MADDOCK, Robin. Materia. (Lisbon): [Self-published] (in association with XYZ Books), (2016). -ARTISTS' EDITION OF 20


£300.00



ARTISTS’ BOOK - EDITION OF 20


MADDOCK, Robin.
Materia [Some Kind of Mystery].
(Lisbon): [Self-published] (in association with XYZ Books), (2016).

Small 4to (235 × 160 mm), pp.[128]. 116 black-and-white inkjet photographs. Black endpapers. Hand-painted boards, open spine. Signed and numbered on rear free endpaper. Fine.

First edition thus, limited to 20 unique copies, each with a different title. Materia is the first book in this edition, which is a re-working of material shot for Maddock’s III series (2012-16), which was published by Trolley in 2014. It includes 48 additional photographs in a revised sequence, with only one or two occasional variations in the other copies, though some contain written and drawn interventions by the artist. Together the 20 books form a series entitled ‘Some Kind of Mystery’.

Maddock explains: ‘I wanted to revisit the work in a more free way and give more clues to why I made this odd collection of images, but also to further develop some of the ideas I began in 2014. In some way this involves taking it into a fuller state of confusion. I have included portraits in this version, as these are people I encountered along the time of making this. They felt conspicuous to my mind by their absence in III.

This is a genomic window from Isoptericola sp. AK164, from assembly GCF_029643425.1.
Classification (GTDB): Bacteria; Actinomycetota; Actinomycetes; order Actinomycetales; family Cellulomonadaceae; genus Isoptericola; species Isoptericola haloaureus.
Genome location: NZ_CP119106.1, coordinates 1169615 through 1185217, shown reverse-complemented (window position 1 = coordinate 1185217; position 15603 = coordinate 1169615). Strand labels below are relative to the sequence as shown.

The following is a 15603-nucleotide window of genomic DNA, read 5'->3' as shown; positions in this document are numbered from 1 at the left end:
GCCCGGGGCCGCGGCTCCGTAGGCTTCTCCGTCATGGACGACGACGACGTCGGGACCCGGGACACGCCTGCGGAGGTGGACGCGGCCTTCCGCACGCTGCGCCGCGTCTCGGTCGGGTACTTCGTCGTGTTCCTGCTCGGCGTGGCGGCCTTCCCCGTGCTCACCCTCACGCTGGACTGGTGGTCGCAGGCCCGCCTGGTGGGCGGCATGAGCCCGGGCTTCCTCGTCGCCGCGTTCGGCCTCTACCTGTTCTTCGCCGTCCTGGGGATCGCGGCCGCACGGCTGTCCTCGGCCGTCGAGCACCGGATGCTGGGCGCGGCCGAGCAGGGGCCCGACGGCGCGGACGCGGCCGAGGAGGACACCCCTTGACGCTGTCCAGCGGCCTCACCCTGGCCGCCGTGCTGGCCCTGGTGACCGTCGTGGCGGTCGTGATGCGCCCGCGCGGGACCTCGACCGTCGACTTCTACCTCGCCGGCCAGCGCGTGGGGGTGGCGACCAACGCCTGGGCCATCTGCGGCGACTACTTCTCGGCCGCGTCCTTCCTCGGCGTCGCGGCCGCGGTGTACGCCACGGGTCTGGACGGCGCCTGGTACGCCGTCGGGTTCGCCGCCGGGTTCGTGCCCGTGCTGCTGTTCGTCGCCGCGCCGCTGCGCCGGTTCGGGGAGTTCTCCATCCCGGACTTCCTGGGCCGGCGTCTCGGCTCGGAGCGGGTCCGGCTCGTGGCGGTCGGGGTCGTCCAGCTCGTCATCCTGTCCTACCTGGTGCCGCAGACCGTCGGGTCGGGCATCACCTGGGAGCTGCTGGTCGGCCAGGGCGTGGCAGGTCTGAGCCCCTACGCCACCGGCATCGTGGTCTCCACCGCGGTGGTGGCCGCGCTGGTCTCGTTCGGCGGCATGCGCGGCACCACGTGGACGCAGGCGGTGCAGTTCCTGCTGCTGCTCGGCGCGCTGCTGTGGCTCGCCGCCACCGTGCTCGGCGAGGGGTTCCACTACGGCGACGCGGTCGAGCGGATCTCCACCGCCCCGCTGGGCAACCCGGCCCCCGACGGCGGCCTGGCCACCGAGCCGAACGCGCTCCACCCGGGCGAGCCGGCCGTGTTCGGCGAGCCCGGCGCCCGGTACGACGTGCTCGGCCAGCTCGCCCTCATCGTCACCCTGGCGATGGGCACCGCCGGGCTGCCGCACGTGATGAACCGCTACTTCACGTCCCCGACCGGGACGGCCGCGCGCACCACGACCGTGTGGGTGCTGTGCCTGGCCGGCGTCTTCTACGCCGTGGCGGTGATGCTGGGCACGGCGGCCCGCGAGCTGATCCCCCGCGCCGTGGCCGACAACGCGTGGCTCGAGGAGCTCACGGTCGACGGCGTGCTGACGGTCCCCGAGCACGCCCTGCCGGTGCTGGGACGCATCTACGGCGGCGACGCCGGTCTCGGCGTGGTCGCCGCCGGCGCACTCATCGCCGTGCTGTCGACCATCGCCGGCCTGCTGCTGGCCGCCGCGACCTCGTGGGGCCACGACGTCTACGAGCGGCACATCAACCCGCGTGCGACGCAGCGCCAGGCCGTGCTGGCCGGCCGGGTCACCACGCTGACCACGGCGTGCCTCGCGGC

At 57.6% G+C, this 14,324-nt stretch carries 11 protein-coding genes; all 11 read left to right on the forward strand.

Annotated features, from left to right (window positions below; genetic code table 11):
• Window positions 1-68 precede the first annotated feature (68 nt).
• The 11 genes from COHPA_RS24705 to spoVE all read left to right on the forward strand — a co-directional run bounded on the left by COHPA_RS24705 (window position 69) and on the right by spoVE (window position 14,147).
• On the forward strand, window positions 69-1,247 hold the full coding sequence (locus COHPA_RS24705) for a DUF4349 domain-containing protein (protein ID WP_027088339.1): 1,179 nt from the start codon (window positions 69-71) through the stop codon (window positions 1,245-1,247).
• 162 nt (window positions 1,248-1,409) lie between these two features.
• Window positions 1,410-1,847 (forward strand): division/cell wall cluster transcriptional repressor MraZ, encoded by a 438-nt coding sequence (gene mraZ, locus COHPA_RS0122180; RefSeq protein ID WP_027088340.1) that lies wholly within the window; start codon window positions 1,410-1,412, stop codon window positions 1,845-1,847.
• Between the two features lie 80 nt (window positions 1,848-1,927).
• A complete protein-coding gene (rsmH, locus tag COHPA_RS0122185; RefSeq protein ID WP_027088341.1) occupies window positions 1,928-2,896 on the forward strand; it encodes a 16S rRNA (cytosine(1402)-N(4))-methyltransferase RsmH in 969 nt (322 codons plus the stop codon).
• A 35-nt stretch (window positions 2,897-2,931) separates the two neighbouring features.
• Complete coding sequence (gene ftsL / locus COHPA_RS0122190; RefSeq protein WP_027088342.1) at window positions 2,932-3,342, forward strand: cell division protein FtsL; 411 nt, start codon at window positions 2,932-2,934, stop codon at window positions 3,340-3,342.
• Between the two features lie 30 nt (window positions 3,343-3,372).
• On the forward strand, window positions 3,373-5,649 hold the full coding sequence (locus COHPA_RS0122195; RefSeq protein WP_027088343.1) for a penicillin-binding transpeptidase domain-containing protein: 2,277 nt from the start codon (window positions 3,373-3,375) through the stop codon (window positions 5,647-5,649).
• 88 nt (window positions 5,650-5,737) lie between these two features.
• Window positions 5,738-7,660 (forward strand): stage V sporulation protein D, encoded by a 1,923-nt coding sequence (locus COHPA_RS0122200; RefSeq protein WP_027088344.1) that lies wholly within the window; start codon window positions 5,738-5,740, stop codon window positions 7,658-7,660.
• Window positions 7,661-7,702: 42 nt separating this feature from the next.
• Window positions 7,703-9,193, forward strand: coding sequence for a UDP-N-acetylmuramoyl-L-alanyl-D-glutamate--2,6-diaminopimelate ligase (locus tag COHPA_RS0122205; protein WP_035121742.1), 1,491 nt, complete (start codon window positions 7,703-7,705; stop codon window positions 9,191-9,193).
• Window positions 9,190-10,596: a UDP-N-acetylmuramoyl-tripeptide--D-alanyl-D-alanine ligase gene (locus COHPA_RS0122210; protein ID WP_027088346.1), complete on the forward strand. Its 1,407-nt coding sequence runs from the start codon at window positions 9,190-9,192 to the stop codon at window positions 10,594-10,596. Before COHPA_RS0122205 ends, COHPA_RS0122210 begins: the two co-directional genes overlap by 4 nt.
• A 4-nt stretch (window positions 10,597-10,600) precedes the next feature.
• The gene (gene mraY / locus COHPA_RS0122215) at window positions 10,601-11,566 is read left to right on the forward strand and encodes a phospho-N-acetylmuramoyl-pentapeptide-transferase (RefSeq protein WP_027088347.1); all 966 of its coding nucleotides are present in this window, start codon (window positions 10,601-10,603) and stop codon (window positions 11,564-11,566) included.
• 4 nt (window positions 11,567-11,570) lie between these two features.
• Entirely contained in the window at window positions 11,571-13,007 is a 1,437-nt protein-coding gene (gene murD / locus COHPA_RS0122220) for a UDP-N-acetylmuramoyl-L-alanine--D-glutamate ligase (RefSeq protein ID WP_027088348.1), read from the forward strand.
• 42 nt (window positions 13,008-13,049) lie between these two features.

There is a conscious reference to some historic American photography and a certain homage to artists I never knew before but found out about during the course of making the work. But what I thought about mostly was that these are the streets of Bukowski, Chandler, Fante and the Beats. It’s this history which excites me the most, writers who made ambivalence to this place a dishonorable underground American tradition. They made it possible to see magic in California again, even if you had nothing. To believe in saints perhaps dressed in rags, style transcending the materialistic world.

There is set piece in a TinTin story ‘The Calculus Affair’ where a piece of sticky tape travels around the world, caught on different peoples hands. It takes an unshakably inadvertent journey, appearing again just as you had forgotten about it. There is something about this white tape’s significance/insignificance that was on my mind as I started these pictures.’

 


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